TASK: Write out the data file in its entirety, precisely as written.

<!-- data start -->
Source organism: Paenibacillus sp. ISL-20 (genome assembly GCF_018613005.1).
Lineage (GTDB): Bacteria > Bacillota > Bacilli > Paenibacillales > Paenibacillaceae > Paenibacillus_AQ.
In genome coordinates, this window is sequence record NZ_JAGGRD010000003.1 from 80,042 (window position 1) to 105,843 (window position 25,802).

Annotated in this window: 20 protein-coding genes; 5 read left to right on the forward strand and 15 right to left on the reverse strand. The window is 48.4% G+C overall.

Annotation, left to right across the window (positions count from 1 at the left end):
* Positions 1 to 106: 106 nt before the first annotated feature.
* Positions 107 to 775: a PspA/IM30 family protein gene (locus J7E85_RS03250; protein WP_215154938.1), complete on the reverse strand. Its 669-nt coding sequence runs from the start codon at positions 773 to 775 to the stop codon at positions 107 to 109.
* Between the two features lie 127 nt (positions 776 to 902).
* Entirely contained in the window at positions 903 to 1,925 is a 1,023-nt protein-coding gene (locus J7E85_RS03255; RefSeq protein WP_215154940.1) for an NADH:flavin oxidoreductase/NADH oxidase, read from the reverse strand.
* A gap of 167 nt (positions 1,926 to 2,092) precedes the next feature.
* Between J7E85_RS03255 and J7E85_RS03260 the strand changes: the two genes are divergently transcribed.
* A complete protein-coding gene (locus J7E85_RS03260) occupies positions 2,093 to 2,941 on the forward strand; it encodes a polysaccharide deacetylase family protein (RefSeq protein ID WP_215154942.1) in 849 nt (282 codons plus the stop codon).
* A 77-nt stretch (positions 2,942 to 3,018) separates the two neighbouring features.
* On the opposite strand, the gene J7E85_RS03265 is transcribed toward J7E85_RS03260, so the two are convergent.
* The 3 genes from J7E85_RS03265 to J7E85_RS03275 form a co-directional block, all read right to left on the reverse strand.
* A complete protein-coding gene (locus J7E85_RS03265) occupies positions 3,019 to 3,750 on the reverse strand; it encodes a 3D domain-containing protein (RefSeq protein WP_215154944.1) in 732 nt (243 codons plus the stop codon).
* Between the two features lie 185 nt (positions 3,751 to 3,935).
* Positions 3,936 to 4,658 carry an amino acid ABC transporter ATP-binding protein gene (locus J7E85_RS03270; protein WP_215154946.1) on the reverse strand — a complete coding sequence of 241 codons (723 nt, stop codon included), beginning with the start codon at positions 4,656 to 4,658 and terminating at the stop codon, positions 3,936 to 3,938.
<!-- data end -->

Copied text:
Source organism: Paenibacillus sp. ISL-20 (genome assembly GCF_018613005.1).
Lineage (GTDB): Bacteria > Bacillota > Bacilli > Paenibacillales > Paenibacillaceae > Paenibacillus_AQ.
In genome coordinates, this window is sequence record NZ_JAGGRD010000003.1 from 80,042 (window position 1) to 105,843 (window position 25,802).

Annotated in this window: 20 protein-coding genes; 5 read left to right on the forward strand and 15 right to left on the reverse strand. The window is 48.4% G+C overall.

Annotation, left to right across the window (positions count from 1 at the left end):
* Positions 1 to 106: 106 nt before the first annotated feature.
* Positions 107 to 775: a PspA/IM30 family protein gene (locus J7E85_RS03250; protein WP_215154938.1), complete on the reverse strand. Its 669-nt coding sequence runs from the start codon at positions 773 to 775 to the stop codon at positions 107 to 109.
* Between the two features lie 127 nt (positions 776 to 902).
* Entirely contained in the window at positions 903 to 1,925 is a 1,023-nt protein-coding gene (locus J7E85_RS03255; RefSeq protein WP_215154940.1) for an NADH:flavin oxidoreductase/NADH oxidase, read from the reverse strand.
* A gap of 167 nt (positions 1,926 to 2,092) precedes the next feature.
* Between J7E85_RS03255 and J7E85_RS03260 the strand changes: the two genes are divergently transcribed.
* A complete protein-coding gene (locus J7E85_RS03260) occupies positions 2,093 to 2,941 on the forward strand; it encodes a polysaccharide deacetylase family protein (RefSeq protein ID WP_215154942.1) in 849 nt (282 codons plus the stop codon).
* A 77-nt stretch (positions 2,942 to 3,018) separates the two neighbouring features.
* On the opposite strand, the gene J7E85_RS03265 is transcribed toward J7E85_RS03260, so the two are convergent.
* The 3 genes from J7E85_RS03265 to J7E85_RS03275 form a co-directional block, all read right to left on the reverse strand.
* A complete protein-coding gene (locus J7E85_RS03265) occupies positions 3,019 to 3,750 on the reverse strand; it encodes a 3D domain-containing protein (RefSeq protein WP_215154944.1) in 732 nt (243 codons plus the stop codon).
* Between the two features lie 185 nt (positions 3,751 to 3,935).
* Positions 3,936 to 4,658 carry an amino acid ABC transporter ATP-binding protein gene (locus J7E85_RS03270; protein WP_215154946.1) on the reverse strand — a complete coding sequence of 241 codons (723 nt, stop codon included), beginning with the start codon at positions 4,656 to 4,658 and terminating at the stop codon, positions 3,936 to 3,938.